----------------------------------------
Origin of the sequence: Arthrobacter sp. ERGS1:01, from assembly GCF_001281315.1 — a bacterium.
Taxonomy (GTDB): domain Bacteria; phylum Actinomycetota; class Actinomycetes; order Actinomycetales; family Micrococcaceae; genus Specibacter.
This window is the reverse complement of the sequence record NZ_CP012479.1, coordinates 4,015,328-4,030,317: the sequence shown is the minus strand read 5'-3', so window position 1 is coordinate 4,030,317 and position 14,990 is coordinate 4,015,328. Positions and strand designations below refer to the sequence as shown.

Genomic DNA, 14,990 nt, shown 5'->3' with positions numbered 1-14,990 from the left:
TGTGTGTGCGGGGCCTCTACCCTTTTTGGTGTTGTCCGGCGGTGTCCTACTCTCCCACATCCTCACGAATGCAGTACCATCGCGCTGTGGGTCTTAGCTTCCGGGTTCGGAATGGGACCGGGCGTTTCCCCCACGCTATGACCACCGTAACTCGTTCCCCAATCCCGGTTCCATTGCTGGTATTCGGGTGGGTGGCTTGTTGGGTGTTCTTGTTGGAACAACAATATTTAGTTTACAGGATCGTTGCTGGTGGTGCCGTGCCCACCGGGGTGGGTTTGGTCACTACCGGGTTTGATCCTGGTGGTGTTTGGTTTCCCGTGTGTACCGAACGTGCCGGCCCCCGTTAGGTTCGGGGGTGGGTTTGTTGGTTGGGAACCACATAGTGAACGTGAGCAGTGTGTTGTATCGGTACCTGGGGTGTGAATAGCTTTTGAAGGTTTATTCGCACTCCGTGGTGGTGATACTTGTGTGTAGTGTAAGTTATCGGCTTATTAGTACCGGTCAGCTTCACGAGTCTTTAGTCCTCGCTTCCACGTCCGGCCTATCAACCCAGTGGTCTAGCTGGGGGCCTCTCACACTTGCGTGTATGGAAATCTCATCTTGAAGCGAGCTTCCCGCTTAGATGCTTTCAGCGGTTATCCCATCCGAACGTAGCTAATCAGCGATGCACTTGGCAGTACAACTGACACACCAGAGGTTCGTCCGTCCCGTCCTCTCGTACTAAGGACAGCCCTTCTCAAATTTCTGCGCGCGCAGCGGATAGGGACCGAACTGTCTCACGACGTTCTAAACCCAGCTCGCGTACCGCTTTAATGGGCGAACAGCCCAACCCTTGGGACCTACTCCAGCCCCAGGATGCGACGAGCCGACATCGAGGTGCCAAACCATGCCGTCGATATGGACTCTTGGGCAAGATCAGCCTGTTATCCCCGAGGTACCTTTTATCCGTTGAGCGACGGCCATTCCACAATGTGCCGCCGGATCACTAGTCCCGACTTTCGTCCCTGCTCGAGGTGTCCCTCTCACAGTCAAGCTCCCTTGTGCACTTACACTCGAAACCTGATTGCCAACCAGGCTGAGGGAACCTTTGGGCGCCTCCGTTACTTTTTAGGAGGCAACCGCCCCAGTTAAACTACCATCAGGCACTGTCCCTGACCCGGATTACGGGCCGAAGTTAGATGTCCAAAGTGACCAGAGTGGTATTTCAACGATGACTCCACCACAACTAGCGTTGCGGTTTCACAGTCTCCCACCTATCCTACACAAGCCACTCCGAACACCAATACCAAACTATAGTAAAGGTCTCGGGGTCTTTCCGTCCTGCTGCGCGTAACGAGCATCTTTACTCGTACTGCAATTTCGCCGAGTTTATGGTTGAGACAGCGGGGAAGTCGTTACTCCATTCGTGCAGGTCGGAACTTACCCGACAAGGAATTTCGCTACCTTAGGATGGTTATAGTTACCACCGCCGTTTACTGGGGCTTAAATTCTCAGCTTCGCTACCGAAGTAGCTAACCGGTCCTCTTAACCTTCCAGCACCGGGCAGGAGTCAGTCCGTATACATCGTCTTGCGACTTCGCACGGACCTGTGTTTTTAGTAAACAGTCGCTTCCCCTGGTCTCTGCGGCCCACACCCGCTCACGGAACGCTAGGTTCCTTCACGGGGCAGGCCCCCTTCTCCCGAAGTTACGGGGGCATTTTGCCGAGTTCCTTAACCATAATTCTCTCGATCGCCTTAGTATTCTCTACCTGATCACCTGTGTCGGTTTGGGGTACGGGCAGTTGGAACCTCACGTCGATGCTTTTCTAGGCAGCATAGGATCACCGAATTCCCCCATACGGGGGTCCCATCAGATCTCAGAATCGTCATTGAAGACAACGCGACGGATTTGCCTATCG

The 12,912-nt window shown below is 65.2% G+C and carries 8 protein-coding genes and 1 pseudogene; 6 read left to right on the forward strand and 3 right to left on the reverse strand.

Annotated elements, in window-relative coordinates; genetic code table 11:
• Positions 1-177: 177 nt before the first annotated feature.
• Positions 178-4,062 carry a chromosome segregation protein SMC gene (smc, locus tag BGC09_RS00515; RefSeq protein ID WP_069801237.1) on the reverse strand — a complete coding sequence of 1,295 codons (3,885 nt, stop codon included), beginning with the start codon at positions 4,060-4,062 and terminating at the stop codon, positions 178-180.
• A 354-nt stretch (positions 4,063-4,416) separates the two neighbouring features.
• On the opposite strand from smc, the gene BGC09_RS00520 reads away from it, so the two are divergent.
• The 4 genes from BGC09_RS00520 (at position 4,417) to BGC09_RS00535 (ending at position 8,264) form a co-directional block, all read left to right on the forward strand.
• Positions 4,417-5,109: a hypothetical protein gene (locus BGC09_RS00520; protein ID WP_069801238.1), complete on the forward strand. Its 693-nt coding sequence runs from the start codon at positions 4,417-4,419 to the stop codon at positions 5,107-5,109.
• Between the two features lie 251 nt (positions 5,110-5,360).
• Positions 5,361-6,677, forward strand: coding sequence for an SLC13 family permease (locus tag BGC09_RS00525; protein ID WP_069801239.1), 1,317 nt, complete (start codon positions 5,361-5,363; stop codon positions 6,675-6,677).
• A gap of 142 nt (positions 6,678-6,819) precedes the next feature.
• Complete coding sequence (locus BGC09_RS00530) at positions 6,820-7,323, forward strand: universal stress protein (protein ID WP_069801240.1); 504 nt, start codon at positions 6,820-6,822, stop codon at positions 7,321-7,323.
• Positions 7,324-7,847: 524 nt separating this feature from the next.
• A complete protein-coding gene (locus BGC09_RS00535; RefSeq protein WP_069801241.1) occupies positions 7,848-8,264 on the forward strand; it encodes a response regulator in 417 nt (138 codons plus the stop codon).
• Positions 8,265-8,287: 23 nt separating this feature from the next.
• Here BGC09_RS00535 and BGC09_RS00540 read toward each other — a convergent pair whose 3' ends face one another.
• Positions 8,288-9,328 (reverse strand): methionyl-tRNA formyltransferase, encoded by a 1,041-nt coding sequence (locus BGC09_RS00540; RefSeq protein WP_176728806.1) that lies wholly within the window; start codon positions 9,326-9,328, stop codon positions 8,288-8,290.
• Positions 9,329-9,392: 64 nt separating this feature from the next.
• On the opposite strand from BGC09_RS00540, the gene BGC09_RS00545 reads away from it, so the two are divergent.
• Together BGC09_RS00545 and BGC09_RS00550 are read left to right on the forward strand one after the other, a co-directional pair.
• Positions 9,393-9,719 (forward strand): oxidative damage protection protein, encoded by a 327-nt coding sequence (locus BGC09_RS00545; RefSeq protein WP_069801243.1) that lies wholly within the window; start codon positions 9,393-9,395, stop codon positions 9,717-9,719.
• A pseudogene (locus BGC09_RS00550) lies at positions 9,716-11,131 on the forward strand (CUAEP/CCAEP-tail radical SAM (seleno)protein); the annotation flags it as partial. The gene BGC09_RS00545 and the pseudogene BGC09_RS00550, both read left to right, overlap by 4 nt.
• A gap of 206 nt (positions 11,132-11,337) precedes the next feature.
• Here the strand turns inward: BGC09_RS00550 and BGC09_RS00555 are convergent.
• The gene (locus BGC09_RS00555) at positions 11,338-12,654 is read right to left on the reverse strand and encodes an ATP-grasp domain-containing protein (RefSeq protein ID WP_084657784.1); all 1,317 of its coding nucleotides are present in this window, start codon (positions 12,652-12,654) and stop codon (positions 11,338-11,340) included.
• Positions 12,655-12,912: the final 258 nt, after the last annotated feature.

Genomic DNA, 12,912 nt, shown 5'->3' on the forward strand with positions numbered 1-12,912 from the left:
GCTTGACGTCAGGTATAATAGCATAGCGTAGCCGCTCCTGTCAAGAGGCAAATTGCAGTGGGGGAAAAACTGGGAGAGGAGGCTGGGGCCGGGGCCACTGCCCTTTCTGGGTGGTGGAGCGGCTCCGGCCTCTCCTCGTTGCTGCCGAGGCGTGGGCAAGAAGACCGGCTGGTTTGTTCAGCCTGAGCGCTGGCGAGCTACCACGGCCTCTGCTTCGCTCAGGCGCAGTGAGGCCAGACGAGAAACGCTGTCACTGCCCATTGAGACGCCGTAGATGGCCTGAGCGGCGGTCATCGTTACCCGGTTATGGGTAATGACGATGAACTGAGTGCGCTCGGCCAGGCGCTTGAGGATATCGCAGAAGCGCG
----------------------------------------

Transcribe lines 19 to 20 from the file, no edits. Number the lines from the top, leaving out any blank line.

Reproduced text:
• A complete protein-coding gene (locus BGC09_RS00535; RefSeq protein WP_069801241.1) occupies positions 7,848-8,264 on the forward strand; it encodes a response regulator in 417 nt (138 codons plus the stop codon).
• Positions 8,265-8,287: 23 nt separating this feature from the next.